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MSR MIOX

in Hydration - Water Treatment

Average Rating
3.13 / 5 (8 reviews)


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Ron Stoecklein
( rs7trout )
MSR MIOX on 08/02/2005 09:28:30 MDT Report Post Print

Rating: 4 / 5

PROS-light-3.5oz--quick to use--treat up to 3 liters in under a minute--kills about everything.
CONS-takes 4 hours for cryptosporidium-(although I typically use the 30 min. formula)and although batteries are long life(they say up to 7 years)--best to have an extra set ready--my batteries on last trip didn't want me treating more than a liter of water at a time.
Ron

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Ryan Jordan
( ryan - BPL STAFF - M )

Locale:
Greater Yellowstone
Miox needs more aggressive chemistry on 08/02/2005 18:23:48 MDT Report Post Print

Rating: 4 / 5

Claims indicate "significant" ClO2 (chlorine dioxide) formation but lab studies (see BPL Mag Issue 2) suggest otherwise, so there are still more hints of "chlorine" taste than Aquamira, which result from HOCl and relate species.

The test strips are a nice feature, but I'm always finding cases where I need to add more Miox to my (clear, clean-looking) water based on the test strip results.

Love the form factor and concept.

Edited by ryan on 08/02/2005 18:28:19 MDT.

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Stephan Guyenet
( Guyenet )
Unreliable on 09/07/2005 23:23:07 MDT Report Post Print

Rating: 2 / 5

I just took one of these on a 3-day trip in Rainier NP. Very high cool factor. It worked about half the time. The rest of the time it mysteriously failed to "oxidize" to completion, despite my following the instructions to the letter (we brought them along). The water I was trying to purify was pristine. It's possible that I did something wrong, but if it's so hard to use that two reasonably intelligent people can't get it to work reliably, then somethin' ain't right.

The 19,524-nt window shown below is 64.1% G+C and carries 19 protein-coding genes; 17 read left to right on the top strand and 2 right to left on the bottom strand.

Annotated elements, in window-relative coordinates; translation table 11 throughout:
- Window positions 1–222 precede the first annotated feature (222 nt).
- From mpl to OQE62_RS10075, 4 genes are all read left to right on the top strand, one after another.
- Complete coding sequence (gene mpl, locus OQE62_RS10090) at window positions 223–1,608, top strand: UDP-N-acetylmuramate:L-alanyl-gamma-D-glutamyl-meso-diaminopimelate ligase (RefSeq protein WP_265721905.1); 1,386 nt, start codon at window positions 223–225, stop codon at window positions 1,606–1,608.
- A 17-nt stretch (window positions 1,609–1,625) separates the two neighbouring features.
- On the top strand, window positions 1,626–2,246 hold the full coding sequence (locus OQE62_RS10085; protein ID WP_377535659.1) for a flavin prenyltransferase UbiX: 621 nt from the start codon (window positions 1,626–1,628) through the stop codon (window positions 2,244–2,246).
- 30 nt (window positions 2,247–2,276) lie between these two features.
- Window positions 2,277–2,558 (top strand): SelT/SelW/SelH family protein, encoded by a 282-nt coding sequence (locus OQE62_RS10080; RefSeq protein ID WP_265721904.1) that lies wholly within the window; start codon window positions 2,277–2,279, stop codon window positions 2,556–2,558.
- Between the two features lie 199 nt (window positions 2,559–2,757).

It's also heavier than iodine tablets, and has exactly the same efficacy (i.e. it kills most things in 30 min, Cryptos in 4 hrs). Anyone who uses iodine or Miox normally drinks Cryptosporidium if it's present. I understand viruses aren't a problem in most places in the US (besides, most mechanical filters don't remove them). So basically all we're protecting ourselves from in most cases is Giardia. Kind of makes me wonder why we bother at all. I'd be interested to hear other peoples' thoughts on this since I'm far from being an expert.

Another concern: it says in the instructions not to get the raw solution on your skin or in your eyes because it will burn you. Yet you're supposed to drink the stuff after you dilute it. Now I understand that chlorine in our tapwater is toxic when concentrated etc., but my point is how much do we really know about what chemical species are generated and their long-term effects on our health? Water treated with this system also tastes bad, like bleach. Perhaps the oxidation of Cl- creates hypochlorite ions (OCl-, active ingredient in bleach). In that case, it would be much more convenient, economical and lightweight just to bring a dropper full of household bleach.

Well I ended up swigging iodine water on that trip, which probably isn't great for you either, but at least there's decades of empirical evidence showing no major health risks.

Edited by Guyenet on 09/07/2005 23:29:05 MDT.

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Joel Dulude
( joeldude )
OK but has it's faults on 09/14/2005 08:32:12 MDT Report Post Print

Rating: 4 / 5

I've used mine for about a year now with good consistant results and have had no real issues other than having a battery 'short out' or go dead during soggy trip. Extra battery wouldn't hurt but relying on electronic tech vs chemistry has it's risks. Chemical methods(although MIOX IS also a chem method with the creation step) such as using Aqua Mira is proven much more reliable and almost foolproof although the taste I find is stronger than the MIOX. I've stopped using iodine years ago after hearing my doctor telling me it's bad for my liver.

I like it's light weight and carry it on most, if not all, of my forays into the wilderness. Cool factor is nice but doesn't matter... Get the job done is the important thing.

My second filtering system is the K. Hiker Pro.... I like it's charcoal filtering out nasty tastes and it's compactness... It's fairly light as well but by no means 'ultra light'.

Edited by joeldude on 09/14/2005 08:36:59 MDT.

James Pitts
( jjpitts )

Locale:
Midwest US